Incarnation - Research Paper Example

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Table of Contents Introduction 3 Early Christian Writers – Views of the Nature of God 5 The Arian Controversy and the Nicene-Athanasian Creeds 7 The Middle Ages 10 Alternative Views 14 Kenotic Christological Theories on the Incarnation 15 Conclusion 16 Bibliography 17 Introduction The belief that Jesus Christ was born, lived among people and died on the cross into our material world, and was subsequently resurrected from the dead, constitutes the very essence of Christianity1…
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Download file to see previous pages Thus, in the earliest state of Christianity, the Evangelists did neither elaborate on Jesus’s words “The Father and I are one”3 nor expound on the baptizing formula “in the name of the Father and of the Son and of the Holy Spirit”4; which, according to Dibb, indicates that they were more concerned with the message of salvation, rather than with the theological detail.5 On the other hand, identifying Jesus as Christ and linking Him to the Father (Lord), the New Testament writers not just suggested the fulfillment of Jewish expectations of the Messiah, but also His divine status – the latter being considered the central point that has made the uniqueness of Christianity6. All in all, the whole Christian tradition could be considered as “recording and interpreting various collective and individual experiences of Jesus”7; while the experiential knowledge of Jesus, in turn, became more or less the basis of ‘philosophy’ in the context of Christology89. ...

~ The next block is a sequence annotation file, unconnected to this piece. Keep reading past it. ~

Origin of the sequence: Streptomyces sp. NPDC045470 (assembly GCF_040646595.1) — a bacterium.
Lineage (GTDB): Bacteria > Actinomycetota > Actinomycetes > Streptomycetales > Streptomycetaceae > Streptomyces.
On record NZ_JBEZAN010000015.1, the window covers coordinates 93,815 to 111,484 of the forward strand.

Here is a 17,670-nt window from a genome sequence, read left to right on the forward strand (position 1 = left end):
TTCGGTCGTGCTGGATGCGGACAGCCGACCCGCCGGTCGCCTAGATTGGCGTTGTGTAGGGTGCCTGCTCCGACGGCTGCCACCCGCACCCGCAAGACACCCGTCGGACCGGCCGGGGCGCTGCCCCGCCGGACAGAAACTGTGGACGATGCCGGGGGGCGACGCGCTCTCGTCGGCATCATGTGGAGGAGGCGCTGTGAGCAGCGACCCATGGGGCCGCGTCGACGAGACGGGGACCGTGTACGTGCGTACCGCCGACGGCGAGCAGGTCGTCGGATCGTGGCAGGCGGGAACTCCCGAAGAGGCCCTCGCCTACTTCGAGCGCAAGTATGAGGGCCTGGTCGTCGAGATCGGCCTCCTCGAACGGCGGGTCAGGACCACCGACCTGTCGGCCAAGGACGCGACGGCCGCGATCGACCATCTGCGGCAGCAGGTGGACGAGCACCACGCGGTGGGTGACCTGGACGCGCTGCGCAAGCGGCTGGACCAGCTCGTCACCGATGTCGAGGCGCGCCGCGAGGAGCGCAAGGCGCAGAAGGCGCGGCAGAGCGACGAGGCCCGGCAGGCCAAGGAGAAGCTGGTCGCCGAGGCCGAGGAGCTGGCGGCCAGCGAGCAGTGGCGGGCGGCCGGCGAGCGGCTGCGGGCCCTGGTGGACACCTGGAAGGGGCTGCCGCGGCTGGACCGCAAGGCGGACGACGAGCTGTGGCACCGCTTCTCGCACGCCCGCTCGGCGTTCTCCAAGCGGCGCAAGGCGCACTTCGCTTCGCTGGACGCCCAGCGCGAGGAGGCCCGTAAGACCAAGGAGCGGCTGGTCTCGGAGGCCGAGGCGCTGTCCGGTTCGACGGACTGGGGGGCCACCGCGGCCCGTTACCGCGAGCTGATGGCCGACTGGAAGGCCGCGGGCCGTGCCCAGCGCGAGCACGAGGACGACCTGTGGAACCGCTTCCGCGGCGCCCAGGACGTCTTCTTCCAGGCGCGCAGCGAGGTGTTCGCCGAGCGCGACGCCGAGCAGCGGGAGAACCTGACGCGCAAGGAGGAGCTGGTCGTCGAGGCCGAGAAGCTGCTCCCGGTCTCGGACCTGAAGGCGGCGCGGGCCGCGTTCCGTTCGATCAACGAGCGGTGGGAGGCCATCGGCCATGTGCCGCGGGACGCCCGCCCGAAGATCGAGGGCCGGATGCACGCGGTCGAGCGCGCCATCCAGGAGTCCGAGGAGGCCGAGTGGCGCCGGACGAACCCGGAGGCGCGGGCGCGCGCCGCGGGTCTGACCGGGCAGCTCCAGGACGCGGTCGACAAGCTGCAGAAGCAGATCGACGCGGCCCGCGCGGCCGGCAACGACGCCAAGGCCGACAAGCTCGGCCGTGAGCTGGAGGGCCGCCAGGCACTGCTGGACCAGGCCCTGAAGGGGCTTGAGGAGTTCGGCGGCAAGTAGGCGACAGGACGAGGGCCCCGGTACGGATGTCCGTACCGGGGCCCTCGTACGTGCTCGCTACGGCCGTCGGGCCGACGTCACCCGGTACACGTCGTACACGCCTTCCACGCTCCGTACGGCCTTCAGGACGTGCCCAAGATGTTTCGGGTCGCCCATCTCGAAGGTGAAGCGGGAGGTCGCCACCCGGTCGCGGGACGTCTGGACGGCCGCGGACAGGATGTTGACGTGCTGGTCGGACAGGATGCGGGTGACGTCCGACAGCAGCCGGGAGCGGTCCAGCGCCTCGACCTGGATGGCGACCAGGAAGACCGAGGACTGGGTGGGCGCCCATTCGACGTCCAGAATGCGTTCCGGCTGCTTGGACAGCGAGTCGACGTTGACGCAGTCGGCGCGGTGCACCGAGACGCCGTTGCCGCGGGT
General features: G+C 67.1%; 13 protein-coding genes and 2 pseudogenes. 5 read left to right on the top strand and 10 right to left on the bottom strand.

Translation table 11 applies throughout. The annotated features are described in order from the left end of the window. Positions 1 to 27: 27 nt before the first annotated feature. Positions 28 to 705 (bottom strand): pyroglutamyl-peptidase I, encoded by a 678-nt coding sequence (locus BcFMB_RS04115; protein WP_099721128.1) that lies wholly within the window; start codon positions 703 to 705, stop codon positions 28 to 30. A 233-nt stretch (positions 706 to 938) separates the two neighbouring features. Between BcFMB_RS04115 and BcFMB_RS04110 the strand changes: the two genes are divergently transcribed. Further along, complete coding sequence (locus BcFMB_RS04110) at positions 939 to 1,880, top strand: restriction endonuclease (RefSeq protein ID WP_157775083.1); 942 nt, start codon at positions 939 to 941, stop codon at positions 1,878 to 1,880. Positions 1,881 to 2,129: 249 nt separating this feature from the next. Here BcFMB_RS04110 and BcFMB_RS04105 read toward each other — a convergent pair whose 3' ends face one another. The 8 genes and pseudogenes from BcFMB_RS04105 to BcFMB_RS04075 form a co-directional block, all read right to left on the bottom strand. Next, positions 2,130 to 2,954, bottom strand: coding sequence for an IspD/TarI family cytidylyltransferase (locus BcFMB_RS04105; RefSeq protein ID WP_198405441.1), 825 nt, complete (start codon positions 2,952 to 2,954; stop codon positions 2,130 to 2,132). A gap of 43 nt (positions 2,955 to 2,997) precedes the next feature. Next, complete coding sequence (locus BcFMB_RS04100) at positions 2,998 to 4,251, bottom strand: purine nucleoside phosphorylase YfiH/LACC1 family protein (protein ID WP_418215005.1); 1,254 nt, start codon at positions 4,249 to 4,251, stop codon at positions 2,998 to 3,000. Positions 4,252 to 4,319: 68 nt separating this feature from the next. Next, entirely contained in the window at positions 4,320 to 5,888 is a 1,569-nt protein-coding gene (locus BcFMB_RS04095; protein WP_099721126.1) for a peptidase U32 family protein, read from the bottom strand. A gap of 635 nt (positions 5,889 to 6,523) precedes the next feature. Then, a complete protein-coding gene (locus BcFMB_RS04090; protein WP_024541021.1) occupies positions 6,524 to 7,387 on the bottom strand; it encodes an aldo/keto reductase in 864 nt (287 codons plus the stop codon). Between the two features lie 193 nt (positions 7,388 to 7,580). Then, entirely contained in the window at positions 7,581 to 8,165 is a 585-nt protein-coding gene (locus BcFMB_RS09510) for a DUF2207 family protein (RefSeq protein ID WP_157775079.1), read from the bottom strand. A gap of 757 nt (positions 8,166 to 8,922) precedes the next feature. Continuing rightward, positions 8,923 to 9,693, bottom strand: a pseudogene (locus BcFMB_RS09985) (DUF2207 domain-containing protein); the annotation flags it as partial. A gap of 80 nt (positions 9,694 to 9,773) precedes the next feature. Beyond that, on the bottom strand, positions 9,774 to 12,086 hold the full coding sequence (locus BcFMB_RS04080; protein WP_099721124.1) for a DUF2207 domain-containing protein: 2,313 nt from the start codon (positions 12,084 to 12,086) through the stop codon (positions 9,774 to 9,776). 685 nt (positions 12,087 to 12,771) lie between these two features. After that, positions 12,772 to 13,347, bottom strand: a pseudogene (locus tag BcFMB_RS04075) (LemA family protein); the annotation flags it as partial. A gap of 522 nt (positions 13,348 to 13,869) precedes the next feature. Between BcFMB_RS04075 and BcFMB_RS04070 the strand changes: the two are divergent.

This paper is focused on the central concept in Christology, namely the incarnation, which actually represents the greatest challenge faced by theologians, philosophers and apologists concerned with the Christian faith and worship. The following sections explore the concept of incarnation as viewed by representatives of different schools of thought and traditions within the Christian Church, as well as by contemporary theologians and researchers in the field. Thus, the paper traces the development of this concept over the centuries and attempts to address its acceptability nowadays. Early Christian Writers – Views of the Nature of God The relationship between the human and the divine, the finite and infinite, in the person of Jesus, appeared an issue that increasingly required further articulation. St Ignatius, who became the Bishop of Antioch in 69 AD and was sentenced to death in about 107 AD, wrote a series of Epistles to the Christians, in which Jesus Christ is depicted as “God becoming visible”, “God existing in flesh, true life in death”, representing the mind of the Father12. Ignatius had philosophically described a progression “from divinity to humanity”, where Jesus Christ is not considered a separate being but a part of the progression whereby the mind of God had become flesh, and the “doorway to the Father”13. However, according to Ignatius, the human and divine in Christ does not interfere with the unity of God14. One of the earliest Christian writers, St Irenaeus of Lyons (120 – 202 AD), who served at Lyons as a presbyter to Polycarp, wrote his magnum opus – Against Heretics – at about 180 AD15. In this work, having exposed the errors of Gnosticism, Irenaeus set forth ...Download file to see next pagesRead More
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